Wood treatment for shed

Discussion in 'Wood / Woodwork / Carpentry' started by rick1632, 20 Nov 2020.

  1. rick1632

    rick1632

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    The exterior of my shed has a number of different materials.
    The corner posts are green treated fence posts
    The cladding is green treated feather edge
    I have untreated T&G for the doors and untreated smooth planed whitewood for the roof and door trims.

    I've used Ronseal fence paint before and been happy with it on the rough surface treated stuff, but having tried to coat my roof trim with it, I don't think the result is very good after the required 3 coats - it's kind of halfway between properly painted and stained which doesn't look too good imo.

    So what's a better way of doing this other than using fence paint? I've also got some deck oil, but not sure how well that will work on the smooth wood?

    Note - I've got some SIKA wood preserver which I've treated the untreated wood with, but it doesn't "finish" the wood.
     
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  3. rick1632

    rick1632

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  4. foxhole

    foxhole

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    Have used decking oil, either coloured or have also added wood dye to suit.
     
  5. JohnD

    JohnD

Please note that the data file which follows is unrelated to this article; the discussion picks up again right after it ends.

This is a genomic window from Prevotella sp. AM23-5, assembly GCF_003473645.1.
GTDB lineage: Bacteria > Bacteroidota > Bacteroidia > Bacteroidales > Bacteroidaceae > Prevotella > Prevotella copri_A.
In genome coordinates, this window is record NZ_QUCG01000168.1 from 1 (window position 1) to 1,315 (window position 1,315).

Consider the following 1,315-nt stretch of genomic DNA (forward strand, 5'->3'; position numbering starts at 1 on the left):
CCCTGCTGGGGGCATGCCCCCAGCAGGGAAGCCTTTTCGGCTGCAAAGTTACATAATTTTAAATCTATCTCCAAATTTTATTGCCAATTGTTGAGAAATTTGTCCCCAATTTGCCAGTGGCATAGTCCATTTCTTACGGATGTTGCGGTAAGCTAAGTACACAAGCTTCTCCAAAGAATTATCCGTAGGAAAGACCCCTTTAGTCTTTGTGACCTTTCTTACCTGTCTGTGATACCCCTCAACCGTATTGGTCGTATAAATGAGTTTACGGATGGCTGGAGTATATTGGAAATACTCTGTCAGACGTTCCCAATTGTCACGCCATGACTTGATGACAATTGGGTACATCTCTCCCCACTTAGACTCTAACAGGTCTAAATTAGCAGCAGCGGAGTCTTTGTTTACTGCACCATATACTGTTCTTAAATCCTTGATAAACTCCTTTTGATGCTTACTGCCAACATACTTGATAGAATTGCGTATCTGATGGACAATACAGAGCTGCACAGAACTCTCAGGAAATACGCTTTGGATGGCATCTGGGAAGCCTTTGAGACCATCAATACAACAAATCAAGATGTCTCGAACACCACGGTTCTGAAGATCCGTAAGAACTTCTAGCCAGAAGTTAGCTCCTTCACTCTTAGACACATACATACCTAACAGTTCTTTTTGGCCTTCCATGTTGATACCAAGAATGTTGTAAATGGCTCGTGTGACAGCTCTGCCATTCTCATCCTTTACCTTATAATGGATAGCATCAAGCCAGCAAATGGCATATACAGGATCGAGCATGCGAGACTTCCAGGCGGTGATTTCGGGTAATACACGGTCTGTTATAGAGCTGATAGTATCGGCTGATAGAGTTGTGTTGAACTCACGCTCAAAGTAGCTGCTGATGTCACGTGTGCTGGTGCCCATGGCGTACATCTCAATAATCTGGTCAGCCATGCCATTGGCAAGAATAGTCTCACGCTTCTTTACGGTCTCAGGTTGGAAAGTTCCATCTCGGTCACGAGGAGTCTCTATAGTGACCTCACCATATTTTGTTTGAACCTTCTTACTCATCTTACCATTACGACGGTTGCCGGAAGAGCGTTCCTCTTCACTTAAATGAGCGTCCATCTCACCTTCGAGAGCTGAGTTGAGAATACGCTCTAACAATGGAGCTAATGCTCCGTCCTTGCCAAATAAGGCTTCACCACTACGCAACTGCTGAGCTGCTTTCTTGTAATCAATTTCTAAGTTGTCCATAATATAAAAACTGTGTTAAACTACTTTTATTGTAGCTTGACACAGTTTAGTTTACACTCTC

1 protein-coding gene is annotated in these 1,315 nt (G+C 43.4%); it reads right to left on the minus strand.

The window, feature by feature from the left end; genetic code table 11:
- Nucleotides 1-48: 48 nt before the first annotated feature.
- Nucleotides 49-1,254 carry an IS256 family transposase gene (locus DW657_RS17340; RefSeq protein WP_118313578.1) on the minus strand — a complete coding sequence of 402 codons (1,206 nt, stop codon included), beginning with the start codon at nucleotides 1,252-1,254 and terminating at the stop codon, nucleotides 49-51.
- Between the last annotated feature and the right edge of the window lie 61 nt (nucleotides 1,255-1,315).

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    I find better results from using a wood dye first to get the colour and grain appearance, then a protective oil or wax coating (untinted).

    It is probably too late to dye yours if the timber is no longer bare.

    colour treatments don't soak in well on smooth planed wood unless you let it weather and roughen first.
     
  6. rick1632

    rick1632

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    So far I only treated the roof lining panels and painted them - trying to sand off the paint, but if these end up a little different it's no big deal.
    The door frame/architrave and the doors themselves are currently uncut and untreated so I have mostly a clean slate.

    I'm finding the number of different types of treatment, all seemingly professing to do similar things, VERY confusing. In the past I've either worked with things like doors and windows where I undercoated and then exterior gloss, or I've been doing up old shed where fence paint worked fine.

    So anyway the SIKA wood preserver I've been using - was that a wasted purchase, or should I apply that, THEN a dye, then an oil?

    for a dye - like this or this?

    But then what? Something like this?

    No reason I can't use different stuff on the smooth and rough timbers of course - it's more economical to use the same, but having spent many days and quite a lot of money on building the shed, I'm not going to penny pinch at the final stage.
    So I could use the barrentine I linked to above for the featheredge and the posts, and focus here on what to treat the smooth, untreated timber with.
     
  7. foxhole

    foxhole

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    The first link is wood stain not dye. You could use the water based dye but has to be done before the top coat for which I would use decking oil, though you could buy coloured decking oil which does both jobs at once.
     
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